On A Guilt Trip

Guilt: It’s an emotion that’s hard to avoid. From feeling guilty about not spending enough time with the children or feeling bad for forgetting a friend’s birthday, it’s common to feel guilty. And, for many of us, it’s a feeling we experience on a daily basis.

But guilt can be a destructive emotion, leaving us feeling bad about ourselves, causing depression or anxiety or even making us feel resentful towards the person who has led us to feel guilty. So how can you tackle guilty feelings and turn them into a source of positivity?

The first thing to decide is whether guilt is an appropriate response. You may, for example, feel guilty for leaving a party early because you weren’t enjoying it. You might be beating yourself up, thinking how rude the host must think you are. But, in reality, there’s no reason why you should feel pressurised to stay at a party you’re not enjoying and it’s likely the host was too busy with other guests to even notice you’d left. In situations where you shouldn’t really feel guilty, it’s best just to let the feeling go, rather than dwelling on the situation.

Guilt is harder to overcome when you know you’ve done something more serious. Whether it’s cheating on your partner, betraying a friend, or letting down a family member when they needed support, guilt can be especially painful when you know you are in the wrong.

The first step is to apologise where appropriate and then take a look at how you could change your behaviour in the future to avoid hurting those you love. If you make changes for the better, you can turn guilt into a positive reaction. In fact, guilt can be a very useful emotion in helping us to grow and develop into well-rounded human beings.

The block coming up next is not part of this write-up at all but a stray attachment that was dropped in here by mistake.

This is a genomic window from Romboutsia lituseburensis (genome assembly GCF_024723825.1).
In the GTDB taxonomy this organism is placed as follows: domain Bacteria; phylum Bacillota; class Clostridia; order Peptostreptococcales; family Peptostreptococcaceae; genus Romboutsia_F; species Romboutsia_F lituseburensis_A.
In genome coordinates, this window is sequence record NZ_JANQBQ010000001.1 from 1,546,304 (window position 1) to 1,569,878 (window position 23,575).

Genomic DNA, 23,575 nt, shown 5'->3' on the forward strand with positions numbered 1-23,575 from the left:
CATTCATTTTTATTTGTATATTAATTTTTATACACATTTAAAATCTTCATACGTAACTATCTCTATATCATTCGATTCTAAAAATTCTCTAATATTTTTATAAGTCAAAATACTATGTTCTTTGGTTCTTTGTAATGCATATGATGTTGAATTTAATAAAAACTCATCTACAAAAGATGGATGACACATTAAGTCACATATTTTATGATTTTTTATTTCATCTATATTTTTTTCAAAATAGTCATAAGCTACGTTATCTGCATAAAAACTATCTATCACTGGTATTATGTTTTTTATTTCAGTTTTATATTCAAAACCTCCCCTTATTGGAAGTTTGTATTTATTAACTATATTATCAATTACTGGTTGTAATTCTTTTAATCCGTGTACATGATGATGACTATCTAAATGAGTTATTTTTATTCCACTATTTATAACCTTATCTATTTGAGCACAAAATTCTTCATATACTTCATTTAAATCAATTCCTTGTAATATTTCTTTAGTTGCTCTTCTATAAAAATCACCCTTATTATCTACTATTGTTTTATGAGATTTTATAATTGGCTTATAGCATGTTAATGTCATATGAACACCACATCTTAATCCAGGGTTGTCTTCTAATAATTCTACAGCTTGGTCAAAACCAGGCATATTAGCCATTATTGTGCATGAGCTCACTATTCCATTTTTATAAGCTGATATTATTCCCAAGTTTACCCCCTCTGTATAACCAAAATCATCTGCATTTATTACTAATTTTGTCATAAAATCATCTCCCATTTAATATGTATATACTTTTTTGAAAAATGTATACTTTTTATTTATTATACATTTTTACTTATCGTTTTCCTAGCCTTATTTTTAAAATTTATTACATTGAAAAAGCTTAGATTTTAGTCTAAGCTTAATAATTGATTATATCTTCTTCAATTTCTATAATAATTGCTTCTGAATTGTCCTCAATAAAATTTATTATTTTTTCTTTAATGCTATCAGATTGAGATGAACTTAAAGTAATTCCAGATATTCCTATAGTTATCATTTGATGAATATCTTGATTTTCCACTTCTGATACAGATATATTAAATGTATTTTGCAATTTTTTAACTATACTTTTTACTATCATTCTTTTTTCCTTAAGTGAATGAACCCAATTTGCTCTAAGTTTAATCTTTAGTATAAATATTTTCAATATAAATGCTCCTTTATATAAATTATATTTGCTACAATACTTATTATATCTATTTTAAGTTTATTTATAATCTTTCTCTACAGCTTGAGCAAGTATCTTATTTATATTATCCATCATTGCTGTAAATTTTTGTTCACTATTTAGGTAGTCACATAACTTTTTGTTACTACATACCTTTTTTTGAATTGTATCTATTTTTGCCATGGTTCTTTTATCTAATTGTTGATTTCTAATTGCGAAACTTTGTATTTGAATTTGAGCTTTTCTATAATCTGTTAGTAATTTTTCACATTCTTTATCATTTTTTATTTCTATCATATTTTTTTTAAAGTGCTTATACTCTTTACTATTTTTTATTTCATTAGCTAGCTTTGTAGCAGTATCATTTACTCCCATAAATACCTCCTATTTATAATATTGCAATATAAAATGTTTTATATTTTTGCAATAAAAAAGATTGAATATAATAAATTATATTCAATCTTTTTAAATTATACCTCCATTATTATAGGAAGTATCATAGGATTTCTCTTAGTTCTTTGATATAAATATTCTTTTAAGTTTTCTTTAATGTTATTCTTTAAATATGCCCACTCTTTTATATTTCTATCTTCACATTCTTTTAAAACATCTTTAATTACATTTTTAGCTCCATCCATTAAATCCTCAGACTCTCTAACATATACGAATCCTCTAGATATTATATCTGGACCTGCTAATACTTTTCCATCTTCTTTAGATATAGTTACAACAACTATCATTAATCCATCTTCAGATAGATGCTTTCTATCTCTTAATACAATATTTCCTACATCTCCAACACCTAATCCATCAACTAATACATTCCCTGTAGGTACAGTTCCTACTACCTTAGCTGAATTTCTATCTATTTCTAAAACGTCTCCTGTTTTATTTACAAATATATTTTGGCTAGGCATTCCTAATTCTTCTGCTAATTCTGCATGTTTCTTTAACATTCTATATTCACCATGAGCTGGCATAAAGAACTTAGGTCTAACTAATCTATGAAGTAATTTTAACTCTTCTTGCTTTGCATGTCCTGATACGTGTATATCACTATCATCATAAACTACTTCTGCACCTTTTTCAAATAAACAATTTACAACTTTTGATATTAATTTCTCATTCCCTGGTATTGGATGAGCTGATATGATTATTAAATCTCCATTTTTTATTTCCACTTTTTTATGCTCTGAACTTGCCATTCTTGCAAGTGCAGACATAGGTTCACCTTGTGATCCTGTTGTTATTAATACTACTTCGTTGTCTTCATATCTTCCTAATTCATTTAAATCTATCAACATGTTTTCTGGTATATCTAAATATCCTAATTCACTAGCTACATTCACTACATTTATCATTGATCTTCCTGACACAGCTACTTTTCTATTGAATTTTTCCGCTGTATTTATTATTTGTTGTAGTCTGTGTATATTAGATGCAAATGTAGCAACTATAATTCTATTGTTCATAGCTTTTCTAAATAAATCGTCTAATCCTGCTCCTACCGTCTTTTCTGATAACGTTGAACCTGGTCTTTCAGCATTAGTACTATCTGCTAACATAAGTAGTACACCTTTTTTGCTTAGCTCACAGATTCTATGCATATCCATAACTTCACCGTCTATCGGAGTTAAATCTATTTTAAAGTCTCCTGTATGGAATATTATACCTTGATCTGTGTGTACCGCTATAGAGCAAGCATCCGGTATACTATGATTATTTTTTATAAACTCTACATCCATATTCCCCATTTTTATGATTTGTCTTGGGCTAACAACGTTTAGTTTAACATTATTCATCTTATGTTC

Maybe you feel guilty for events in the past and you’re not able to apologise. This can leave you feeling stuck. For example, perhaps you feel guilty for bullying a classmate at school but apologising to them now isn’t possible. If this is the case, perhaps you could make a positive action to help lessen the feelings of guilt – for example, by donating money to an anti-bullying charity.

It’s also important to know when to forgive your former self and move on. We often feel guilty about things that we did as a teenager. But people change and the person you were then is not necessarily who you are now. Whether you committed minor crimes, were cruel to your siblings, or feel you let your parents down by not studying hard at school, there are some things in the past that you should move on from by recognising that you are a different and better person now.

Quite often the quickest way to relieve guilt is by taking action. If you feel bad for not visiting your parents more often, pick up the phone and schedule a visit. If you feel guilty for snapping at a colleague, apologise. If you feel guilty for working long hours, book in some time with the family.

Guilt can be a useful emotion when it leads to positive change. But if you can’t change a situation, know when to let go of the guilt.

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